What was on the agenda you ask? Exchanging sick burns that they’d been working on since last time?
The call could best be described as cordial,with frosty undertones.
Pompeo acknowledged China’s contributions of medical aid, but pushed Yang on transparency (State Department):
- “The Secretary stressed the need for full transparency and information sharing to combat the COVID-19 pandemic and prevent future outbreaks.”
Yang’s response was outwardly positive, but ever-so-slightly condescending (People’s Daily):
- “The Chinese side is willing to continue to share information and experience in epidemic control and prevention with the American side.”
- “[The Chinese side] hopes that the American side will meet us halfway…and focus on cooperation.”
Get smart: The call changes nothing. US-China relations are still at a dismal low.
U.S Department of State: Secretary Michael R. Pompeo’s Call with Chinese Politburo Member Yang Jiechi
CPC People: 杨洁篪应约同美国国务卿蓬佩奥通电话
SCMP: Coronavirus: Mike Pompeo urges China for ‘full transparency’ in call with top diplomat Yang Jiechi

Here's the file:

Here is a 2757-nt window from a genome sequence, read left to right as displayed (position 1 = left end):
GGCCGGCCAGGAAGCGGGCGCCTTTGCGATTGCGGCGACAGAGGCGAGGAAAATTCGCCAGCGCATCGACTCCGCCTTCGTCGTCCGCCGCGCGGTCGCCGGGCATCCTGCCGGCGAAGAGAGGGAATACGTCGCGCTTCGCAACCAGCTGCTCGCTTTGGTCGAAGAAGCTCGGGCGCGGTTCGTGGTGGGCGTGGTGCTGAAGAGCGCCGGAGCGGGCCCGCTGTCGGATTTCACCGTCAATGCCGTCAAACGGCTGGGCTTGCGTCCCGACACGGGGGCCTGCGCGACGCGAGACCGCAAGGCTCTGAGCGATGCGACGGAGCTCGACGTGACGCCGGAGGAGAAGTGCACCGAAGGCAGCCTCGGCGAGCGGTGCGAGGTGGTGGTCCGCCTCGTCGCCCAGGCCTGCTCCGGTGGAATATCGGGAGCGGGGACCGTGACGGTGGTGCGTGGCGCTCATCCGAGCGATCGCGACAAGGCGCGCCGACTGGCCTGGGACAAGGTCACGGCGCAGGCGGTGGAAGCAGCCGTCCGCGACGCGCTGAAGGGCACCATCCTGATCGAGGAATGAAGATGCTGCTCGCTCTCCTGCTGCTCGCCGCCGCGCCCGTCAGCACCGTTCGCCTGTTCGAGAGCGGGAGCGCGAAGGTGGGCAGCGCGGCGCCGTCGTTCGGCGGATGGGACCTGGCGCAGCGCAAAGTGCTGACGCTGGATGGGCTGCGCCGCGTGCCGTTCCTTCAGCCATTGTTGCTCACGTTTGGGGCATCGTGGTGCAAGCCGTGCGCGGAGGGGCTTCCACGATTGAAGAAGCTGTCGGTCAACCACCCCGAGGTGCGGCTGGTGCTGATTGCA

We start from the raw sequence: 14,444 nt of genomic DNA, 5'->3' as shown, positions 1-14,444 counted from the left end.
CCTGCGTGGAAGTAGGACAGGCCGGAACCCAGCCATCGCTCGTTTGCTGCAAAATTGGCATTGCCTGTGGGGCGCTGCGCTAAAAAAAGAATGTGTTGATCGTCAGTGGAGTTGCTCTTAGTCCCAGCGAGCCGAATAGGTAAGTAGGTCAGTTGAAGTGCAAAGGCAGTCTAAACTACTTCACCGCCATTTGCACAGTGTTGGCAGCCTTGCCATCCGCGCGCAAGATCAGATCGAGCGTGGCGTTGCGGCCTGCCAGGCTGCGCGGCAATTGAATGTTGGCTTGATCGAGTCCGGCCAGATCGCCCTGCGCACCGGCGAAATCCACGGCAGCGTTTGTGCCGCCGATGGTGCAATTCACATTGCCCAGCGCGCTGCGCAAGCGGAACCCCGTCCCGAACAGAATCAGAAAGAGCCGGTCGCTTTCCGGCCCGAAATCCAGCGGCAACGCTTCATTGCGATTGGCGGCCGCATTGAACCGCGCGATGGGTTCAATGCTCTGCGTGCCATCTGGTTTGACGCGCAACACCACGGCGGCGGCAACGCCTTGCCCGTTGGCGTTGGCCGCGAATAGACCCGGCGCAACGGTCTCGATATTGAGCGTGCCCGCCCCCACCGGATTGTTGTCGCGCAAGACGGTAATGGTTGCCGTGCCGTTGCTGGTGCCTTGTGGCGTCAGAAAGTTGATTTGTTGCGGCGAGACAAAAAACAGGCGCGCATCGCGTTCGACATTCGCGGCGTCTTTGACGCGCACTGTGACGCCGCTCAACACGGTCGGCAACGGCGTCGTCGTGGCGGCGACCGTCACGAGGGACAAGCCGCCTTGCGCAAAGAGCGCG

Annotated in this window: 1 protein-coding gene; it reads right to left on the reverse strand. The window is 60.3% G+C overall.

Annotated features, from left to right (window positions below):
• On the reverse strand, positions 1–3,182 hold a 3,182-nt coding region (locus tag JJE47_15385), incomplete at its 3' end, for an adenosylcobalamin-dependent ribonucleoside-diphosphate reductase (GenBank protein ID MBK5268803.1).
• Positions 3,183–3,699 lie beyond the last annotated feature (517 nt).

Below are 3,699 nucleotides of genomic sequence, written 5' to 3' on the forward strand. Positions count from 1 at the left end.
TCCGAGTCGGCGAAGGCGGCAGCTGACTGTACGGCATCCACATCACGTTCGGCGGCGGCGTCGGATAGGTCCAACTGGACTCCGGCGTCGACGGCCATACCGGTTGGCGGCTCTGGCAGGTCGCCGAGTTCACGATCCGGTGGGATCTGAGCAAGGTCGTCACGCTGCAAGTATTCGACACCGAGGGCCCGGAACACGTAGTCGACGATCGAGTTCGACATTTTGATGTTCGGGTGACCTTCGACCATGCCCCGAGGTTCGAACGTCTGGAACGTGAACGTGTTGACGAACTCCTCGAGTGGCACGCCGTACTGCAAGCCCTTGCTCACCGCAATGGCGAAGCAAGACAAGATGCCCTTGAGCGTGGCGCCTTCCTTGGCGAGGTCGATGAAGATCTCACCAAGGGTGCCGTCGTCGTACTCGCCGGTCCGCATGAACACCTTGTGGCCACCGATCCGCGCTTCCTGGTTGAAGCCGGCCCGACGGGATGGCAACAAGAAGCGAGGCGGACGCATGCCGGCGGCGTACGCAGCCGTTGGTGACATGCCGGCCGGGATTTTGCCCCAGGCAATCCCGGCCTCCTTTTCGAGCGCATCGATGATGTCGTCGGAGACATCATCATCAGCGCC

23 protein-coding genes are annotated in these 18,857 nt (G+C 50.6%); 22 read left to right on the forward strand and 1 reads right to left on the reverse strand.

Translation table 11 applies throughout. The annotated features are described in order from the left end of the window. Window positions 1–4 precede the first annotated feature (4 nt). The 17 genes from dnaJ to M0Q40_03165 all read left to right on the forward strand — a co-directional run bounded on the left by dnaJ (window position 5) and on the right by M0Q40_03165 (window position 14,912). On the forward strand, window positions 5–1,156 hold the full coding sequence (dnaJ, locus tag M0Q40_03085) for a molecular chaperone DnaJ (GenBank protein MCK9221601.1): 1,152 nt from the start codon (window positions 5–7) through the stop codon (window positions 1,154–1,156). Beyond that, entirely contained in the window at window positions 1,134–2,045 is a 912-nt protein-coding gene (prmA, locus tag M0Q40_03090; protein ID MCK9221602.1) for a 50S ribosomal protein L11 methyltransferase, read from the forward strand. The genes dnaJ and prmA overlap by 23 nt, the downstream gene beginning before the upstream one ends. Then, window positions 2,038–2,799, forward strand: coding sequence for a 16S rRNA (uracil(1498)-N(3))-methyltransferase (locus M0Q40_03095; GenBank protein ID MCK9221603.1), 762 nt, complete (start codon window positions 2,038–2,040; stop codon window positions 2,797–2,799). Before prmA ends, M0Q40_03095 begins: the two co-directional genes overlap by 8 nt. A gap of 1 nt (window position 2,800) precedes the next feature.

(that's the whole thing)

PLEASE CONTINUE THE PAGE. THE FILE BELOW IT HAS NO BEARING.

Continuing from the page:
7.The storm after the storm
Wednesday was National Security Day in China.
To mark the occasion, director of the Hong Kong Liaison Office Luo Huining, released a speech.
Some context: Luo is the mainland’s top official in Hong Kong. He was appointed in January to get control of the city after half a year of disruptive protests (see January 6 Tip Sheet).
Luo said it’s time for the city to adopt a national security law (Reuters):
- “There’s a need to put effort into maintaining the national security legal system and enforcement system as soon as possible.”
Why that’s a big deal:
- National security legislation has long been controversial in Hong Kong; attempts to pass a National Security Law in 2003 led to massive protests.
- A National Security Law would give authorities broad powers and further erode rule of law and the city’s autonomy.
Get smart: Luo’s speech was a clear signal that Beijing has no intention of relaxing its drive to assert more control over Hong Kong.
The bigger picture: COVID-19 is dominating everyone’s attention at the moment. But underlying tensions in Hong Kong are still there, ready to erupt into the open once the virus is under control.
Reuters: Top China official to Hong Kong urges national security law “as soon as possible”